If you're trying to make a point about the uneven playing field for smaller investors that's fine, but do a little bit more research before you accuse someone of being part of the problem since I am just one of thousands of individual Investment Advisors across this country who have gone off on their own because they thought they had an investment strategy that made sense. And finally, call me Doug or Mr. Albo. Just saying "Albo" is really not very respectful, particularly if you're trying to convince them to do something for you.
    Jan 6, 2015. 11:58 AM | 14 Likes Like |Link to Comment
  • Equity CEFs: Will 2015 Be The Year Of The Rotation? [View article]
    It's not quite that easy. Besides, most of my readers say my articles provide them with the information necessary to make their own decisions, not just the ones I suggest.

    I would not want any investor to become so dependent on my articles for their investment ideas anyway. CEFs are not that hard to figure out...you just have to put in the time and my clients pay me to do that.
    Dec 30, 2014. 12:18 PM | 6 Likes Like |Link to Comment
  • Equity CEFs: Will 2015 Be The Year Of The Rotation? [View article]
    Yep, timing could have been better but I had been suggesting it for quite some time before Nuveen finally dropped it.
    Dec 30, 2014. 12:00 PM | 2 Likes Like |Link to Comment
  • Equity CEFs: Will 2015 Be The Year Of The Rotation? [View article]
    You can't simply graph the two and come to the conclusion that a healthcare mutual fund or a healthcare ETF has dramatically outperformed GRX. GRX has had two Rights offerings over the last 18 months at significant NAV discounts as well as quarterly distributions and capital gain distributions. None of that shows up in a NAV or market price graph but add it all back and that works out to $4.1655 since 2012. Yes, FSPHX and XLV also have quarterly or semi-annual distributions but not to the degree of GRX.

    GRX's portfolio is also 50% healthcare and 50% consumer staple stocks which, since 2012, are up 106.7% (XLV) and 62.3% (XLP) respectively including all dividends added back. Comparatively, GRX is up 106.9% on its market price and 88.3% on its NAV over the same period of time adding back that $4.1655. I think that's pretty good.

    Of course, if you just want to buy and hold, I wouldn't swap FSPHX for GRX either. But CEFs give you many more opportunities to add to your position or take profits than a mutual fund will.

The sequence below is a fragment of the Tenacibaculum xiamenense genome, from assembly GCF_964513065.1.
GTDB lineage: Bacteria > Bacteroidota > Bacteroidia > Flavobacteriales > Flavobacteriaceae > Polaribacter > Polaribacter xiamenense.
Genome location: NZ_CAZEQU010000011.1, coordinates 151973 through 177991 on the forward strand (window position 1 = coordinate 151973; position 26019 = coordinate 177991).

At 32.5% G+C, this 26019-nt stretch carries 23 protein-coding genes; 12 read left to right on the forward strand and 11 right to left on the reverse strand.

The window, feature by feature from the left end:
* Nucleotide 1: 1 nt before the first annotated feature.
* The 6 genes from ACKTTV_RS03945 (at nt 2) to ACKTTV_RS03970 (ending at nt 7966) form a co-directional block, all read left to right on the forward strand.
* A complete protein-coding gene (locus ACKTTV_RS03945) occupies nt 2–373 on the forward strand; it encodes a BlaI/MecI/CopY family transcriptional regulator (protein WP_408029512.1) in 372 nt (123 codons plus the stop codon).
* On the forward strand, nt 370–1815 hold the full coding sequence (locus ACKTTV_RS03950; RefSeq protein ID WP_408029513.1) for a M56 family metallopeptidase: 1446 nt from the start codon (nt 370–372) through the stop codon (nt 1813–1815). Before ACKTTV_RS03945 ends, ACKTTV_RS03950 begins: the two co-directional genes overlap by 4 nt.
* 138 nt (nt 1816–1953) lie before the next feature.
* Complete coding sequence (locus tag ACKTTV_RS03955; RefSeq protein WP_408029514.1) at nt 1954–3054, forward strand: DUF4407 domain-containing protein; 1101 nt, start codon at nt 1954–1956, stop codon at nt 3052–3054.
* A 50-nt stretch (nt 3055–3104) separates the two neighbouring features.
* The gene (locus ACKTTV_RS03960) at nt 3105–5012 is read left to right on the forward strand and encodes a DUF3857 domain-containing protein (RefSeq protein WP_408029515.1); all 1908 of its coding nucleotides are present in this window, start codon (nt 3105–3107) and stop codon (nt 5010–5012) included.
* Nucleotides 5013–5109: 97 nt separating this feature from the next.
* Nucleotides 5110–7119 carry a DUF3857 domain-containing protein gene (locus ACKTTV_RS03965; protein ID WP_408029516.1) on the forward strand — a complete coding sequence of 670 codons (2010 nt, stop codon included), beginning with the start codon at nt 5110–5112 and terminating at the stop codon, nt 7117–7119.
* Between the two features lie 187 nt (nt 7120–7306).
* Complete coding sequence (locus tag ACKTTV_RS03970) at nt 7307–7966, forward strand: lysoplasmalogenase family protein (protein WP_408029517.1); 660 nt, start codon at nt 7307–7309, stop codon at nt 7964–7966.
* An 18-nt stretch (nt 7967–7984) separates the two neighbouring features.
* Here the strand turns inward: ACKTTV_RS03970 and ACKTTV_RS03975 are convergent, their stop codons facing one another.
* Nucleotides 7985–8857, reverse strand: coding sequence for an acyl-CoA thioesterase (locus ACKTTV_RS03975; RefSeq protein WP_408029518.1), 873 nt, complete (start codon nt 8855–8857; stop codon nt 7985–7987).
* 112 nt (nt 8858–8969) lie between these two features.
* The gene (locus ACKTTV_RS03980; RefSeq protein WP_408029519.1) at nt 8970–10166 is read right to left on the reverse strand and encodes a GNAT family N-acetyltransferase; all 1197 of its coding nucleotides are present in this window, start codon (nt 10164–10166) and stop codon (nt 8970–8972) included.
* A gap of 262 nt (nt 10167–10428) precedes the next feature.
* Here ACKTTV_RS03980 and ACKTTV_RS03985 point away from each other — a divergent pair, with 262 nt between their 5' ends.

Dec 30, 2014. 11:42 AM | 4 Likes Like |Link to Comment
  • Equity CEFs: The Nuveen Equity Option CEF Restructuring/Mergers Delayed Again [View article]
    Spread is only 3.5% now. Considering won't close until early 2015, I think that's about appropriate. There's no guarantee QQQX won't drop back down to a discount now.
    Nov 25, 2014. 09:22 PM | 1 Like Like |Link to Comment
  • Equity CEFs: The Long-Term Beneficiary Of The Nuveen Equity Option Restructurings [View article]
    The news I'm hearing is that the shareholder meetings have been adjourned until Friday. So as I put in my article, if Nuveen feels they are close to getting approval from shareholders, then they might just adjourn for a shorter time frame instead of a month.

    My understanding is that the JSN shareholder meeting is the only one that has been put off until December.
    Nov 17, 2014. 04:00 PM | Likes Like |Link to Comment
  • Equity CEFs: The Long-Term Beneficiary Of The Nuveen Equity Option Restructurings [View article]
    If you think a 10-15% correction is coming up, I would think building up cash is your best option. But of the Nuveen equity option funds, the JSN/JPZ merger into BXMX will certainly hold up the best at the NAV level. Though as you know, there's no guarantee the market price will follow suit.
    Nov 17, 2014. 02:42 PM | 1 Like Like |Link to Comment
  • Equity CEFs: QQQX/JLA Merger Update  [View instapost]
    That's why ROC can be so misleading. For some of the EV option CEFs, like ETB and ETV, they're still showing mostly ROC in the distributions but yet their NAVs are net up on the year after distributions. Others, like EXG and ETJ show no ROC and yet their NAVs are down on the year.

    EV is accounting for each differently though I don't know what procedures or rules they are using. The bottom line is stick with funds that are growing their NAVs no matter how the distributions are classified.

    Now for periods of time, all CEFs won't cover their distributions and that's fine if they have low NAV yields but the higher the NAV yield, the more concerning it is.
    Nov 11, 2014. 08:40 AM | Likes Like |Link to Comment
  • Equity CEFs: QQQX/JLA Merger Update  [View instapost]
    The problem with EXG is that it has a heavy overseas exposure, mostly in Europe, AND it has a high NAV yield. YTD, its NAV is down on a pure net loss basis from $11.12 to $10.53 with a total NAV return of just over 2% YTD.

    That's not going to cut it going forward with a 9.2% NAV yield. I don't really own EXG right now and I think you're better off in ETY, which is similar but more US stock based.
    Nov 7, 2014. 06:50 PM | 2 Likes Like |Link to Comment